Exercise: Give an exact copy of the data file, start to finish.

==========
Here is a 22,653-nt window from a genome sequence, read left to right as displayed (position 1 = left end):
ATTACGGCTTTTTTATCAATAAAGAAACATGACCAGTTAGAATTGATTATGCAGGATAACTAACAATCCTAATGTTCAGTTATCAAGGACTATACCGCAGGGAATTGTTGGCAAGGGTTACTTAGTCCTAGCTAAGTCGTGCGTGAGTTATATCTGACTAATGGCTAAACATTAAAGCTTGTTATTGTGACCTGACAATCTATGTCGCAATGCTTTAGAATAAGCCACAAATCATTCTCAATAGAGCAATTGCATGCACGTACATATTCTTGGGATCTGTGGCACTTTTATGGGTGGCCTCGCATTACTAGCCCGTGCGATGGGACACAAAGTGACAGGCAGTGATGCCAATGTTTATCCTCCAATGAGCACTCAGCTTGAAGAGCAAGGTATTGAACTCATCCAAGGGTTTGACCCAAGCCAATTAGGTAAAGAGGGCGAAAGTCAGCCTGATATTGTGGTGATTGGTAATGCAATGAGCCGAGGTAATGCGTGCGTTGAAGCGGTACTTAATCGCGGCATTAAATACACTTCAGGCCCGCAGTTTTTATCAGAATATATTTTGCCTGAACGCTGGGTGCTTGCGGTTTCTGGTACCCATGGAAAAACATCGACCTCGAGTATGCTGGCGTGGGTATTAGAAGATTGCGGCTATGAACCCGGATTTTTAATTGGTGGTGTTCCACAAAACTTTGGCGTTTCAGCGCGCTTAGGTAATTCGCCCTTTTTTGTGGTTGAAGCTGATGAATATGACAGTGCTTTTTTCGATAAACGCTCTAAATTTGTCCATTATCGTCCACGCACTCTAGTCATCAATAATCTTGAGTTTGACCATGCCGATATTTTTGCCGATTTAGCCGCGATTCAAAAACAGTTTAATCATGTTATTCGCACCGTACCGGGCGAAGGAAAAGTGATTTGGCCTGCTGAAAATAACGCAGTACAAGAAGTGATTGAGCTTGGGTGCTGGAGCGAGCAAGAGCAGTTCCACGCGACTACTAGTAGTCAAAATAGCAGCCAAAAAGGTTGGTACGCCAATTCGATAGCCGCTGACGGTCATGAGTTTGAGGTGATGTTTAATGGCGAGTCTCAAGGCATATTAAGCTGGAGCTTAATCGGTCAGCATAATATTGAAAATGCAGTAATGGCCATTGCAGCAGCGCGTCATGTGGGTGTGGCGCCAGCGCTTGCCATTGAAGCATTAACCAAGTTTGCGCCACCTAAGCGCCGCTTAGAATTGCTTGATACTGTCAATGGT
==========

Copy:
Here is a 22,653-nt window from a genome sequence, read left to right as displayed (position 1 = left end):
ATTACGGCTTTTTTATCAATAAAGAAACATGACCAGTTAGAATTGATTATGCAGGATAACTAACAATCCTAATGTTCAGTTATCAAGGACTATACCGCAGGGAATTGTTGGCAAGGGTTACTTAGTCCTAGCTAAGTCGTGCGTGAGTTATATCTGACTAATGGCTAAACATTAAAGCTTGTTATTGTGACCTGACAATCTATGTCGCAATGCTTTAGAATAAGCCACAAATCATTCTCAATAGAGCAATTGCATGCACGTACATATTCTTGGGATCTGTGGCACTTTTATGGGTGGCCTCGCATTACTAGCCCGTGCGATGGGACACAAAGTGACAGGCAGTGATGCCAATGTTTATCCTCCAATGAGCACTCAGCTTGAAGAGCAAGGTATTGAACTCATCCAAGGGTTTGACCCAAGCCAATTAGGTAAAGAGGGCGAAAGTCAGCCTGATATTGTGGTGATTGGTAATGCAATGAGCCGAGGTAATGCGTGCGTTGAAGCGGTACTTAATCGCGGCATTAAATACACTTCAGGCCCGCAGTTTTTATCAGAATATATTTTGCCTGAACGCTGGGTGCTTGCGGTTTCTGGTACCCATGGAAAAACATCGACCTCGAGTATGCTGGCGTGGGTATTAGAAGATTGCGGCTATGAACCCGGATTTTTAATTGGTGGTGTTCCACAAAACTTTGGCGTTTCAGCGCGCTTAGGTAATTCGCCCTTTTTTGTGGTTGAAGCTGATGAATATGACAGTGCTTTTTTCGATAAACGCTCTAAATTTGTCCATTATCGTCCACGCACTCTAGTCATCAATAATCTTGAGTTTGACCATGCCGATATTTTTGCCGATTTAGCCGCGATTCAAAAACAGTTTAATCATGTTATTCGCACCGTACCGGGCGAAGGAAAAGTGATTTGGCCTGCTGAAAATAACGCAGTACAAGAAGTGATTGAGCTTGGGTGCTGGAGCGAGCAAGAGCAGTTCCACGCGACTACTAGTAGTCAAAATAGCAGCCAAAAAGGTTGGTACGCCAATTCGATAGCCGCTGACGGTCATGAGTTTGAGGTGATGTTTAATGGCGAGTCTCAAGGCATATTAAGCTGGAGCTTAATCGGTCAGCATAATATTGAAAATGCAGTAATGGCCATTGCAGCAGCGCGTCATGTGGGTGTGGCGCCAGCGCTTGCCATTGAAGCATTAACCAAGTTTGCGCCACCTAAGCGCCGCTTAGAATTGCTTGATACTGTCAATGGT